3. Subtract the total amount of “gift” aid from the total cost of attendance to determine the total out-of-pocket expense for your family.

4. In most cases, institutions will offer a standard “self-help” component to the financial aid award that includes a Guaranteed Student Loan (Stafford) of $3,500 and a campus work-study opportunity worth up to $1,500. Note that the two figures are likely to increase in subsequent years: the total institutional cost and the amount of the loan eligibility. Additional loans authorized for the student or the parents (PLUS Loan) may be offered in place of “gift” aid.

5. A word of caution is in order here. If you have somehow managed to pool your family resources into coverage of costs for the first year on the assumption that, because you will appear more “needy” in the second year, you will be treated to more financial aid—guess again! Colleges and universities typically budget financial aid for students in years two, three and four based on the EFC of the first year. They will have contingency funds available for emergent situations (catastrophic health issues, changing employment status, loss of life, etc.), but not for families who claim sudden poverty because all of their funds were committed to the first-year expenses. In the case of the latter, get ready for a heavy dose of loans for both the student and the parents.

6. It is not uncommon for the total amount of financial aid offered, both “gift” and “self help,” to fall short of making up the difference between the Expected Family Contribution and the total cost of attendance. This is practice, known as “gapping,” is symptomatic of preferential packaging and is employed by institutions that choose not to meet the full need of the student with financial aid. In such cases, the student is left to his/her own devices to find the remaining funds.

7. Know the difference between grants and scholarships. A grant is awarded because you demonstrate financial “need.” It should carry forward in subsequent years as long as you continue to demonstrate need and remain in academic good standing. A scholarship is offered in recognition of merit and will likely carry with it academic and/or performance renewal terms.

8. Appeal financial aid awards with information, not emotion. If your family’s financial circumstances have changed since you completed financial aid applications, submit written appeals to the colleges in question along with documentation of the new circumstances. Some colleges will invite you to submit “better” financial aid awards from their competitors as part of an appeal. In any case, keep your cool. You are only entitled to aid that the institution decides to give you.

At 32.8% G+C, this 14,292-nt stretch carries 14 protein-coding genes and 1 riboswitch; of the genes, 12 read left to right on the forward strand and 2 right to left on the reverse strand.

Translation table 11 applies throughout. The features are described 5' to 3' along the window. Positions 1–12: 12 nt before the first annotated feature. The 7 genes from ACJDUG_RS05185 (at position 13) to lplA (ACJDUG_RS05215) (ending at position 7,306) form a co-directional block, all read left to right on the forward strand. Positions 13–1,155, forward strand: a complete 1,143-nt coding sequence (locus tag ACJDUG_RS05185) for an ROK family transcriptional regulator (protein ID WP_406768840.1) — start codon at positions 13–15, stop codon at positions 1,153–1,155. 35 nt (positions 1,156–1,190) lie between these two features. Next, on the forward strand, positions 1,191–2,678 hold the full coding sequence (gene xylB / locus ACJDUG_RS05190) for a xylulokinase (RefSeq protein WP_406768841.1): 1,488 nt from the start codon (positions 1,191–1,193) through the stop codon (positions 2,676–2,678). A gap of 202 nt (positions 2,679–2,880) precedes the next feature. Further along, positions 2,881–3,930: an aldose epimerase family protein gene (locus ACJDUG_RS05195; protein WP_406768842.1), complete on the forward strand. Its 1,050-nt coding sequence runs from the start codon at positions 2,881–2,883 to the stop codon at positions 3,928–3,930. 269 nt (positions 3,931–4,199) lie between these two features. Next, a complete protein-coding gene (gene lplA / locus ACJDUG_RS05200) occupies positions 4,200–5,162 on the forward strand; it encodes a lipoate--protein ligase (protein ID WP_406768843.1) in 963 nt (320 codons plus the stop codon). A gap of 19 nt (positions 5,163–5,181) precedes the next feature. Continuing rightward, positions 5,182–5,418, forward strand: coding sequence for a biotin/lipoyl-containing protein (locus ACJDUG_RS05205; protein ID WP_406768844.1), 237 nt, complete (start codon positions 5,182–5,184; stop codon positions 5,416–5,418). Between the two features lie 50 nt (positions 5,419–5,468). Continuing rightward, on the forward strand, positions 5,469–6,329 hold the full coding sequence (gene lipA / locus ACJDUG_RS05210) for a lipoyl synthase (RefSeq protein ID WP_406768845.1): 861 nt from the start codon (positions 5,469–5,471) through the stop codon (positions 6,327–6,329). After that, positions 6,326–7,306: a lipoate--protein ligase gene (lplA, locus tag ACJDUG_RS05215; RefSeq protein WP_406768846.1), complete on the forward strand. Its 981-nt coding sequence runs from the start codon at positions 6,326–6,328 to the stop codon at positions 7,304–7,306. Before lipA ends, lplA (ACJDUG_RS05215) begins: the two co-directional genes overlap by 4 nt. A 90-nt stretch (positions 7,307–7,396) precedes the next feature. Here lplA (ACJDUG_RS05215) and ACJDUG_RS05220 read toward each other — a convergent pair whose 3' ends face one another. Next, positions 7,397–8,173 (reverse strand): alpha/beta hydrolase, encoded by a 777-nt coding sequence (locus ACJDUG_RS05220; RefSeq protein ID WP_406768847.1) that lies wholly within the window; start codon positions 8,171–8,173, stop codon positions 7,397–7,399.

In the final analysis, you will have to complete your own cost/benefit analysis to determine whether there is sufficient value to you in accepting a financial aid award that might be less than you need or would like. Now is the time to weigh your options carefully. You need to be entirely comfortable with your ability to manage the cost of attending a college before you submit an enrollment deposit.

 

Terminale Students with US Offers – Advice from « The Choice »

The Choice - Getting into College and Paying for it

April 2, 2012, 5:47 AM

Counselor’s Calendar | April Checklist for Seniors

By EMMI HARWARD
Counselor’s Calendar: April

75 ThumbnailTimely advice from experts for students who want to stay on track during the college admissions process.

In March, The Choice introduced an occasional series called Counselor’s Calendar, which is intended to keep students on track as they go through the admissions process.

This installment focuses on college-bound seniors, who have recently received their admissions results and are now in the final stretch. (Don’t worry, juniors. Your checklist is coming on Tuesday.) We’ve asked Emmi Harward, the director of college counseling at the Bishop’s School in La Jolla, Calif., for some timely advice on what seniors should be doing in April as they finalize their college decisions. —Tanya Caldwell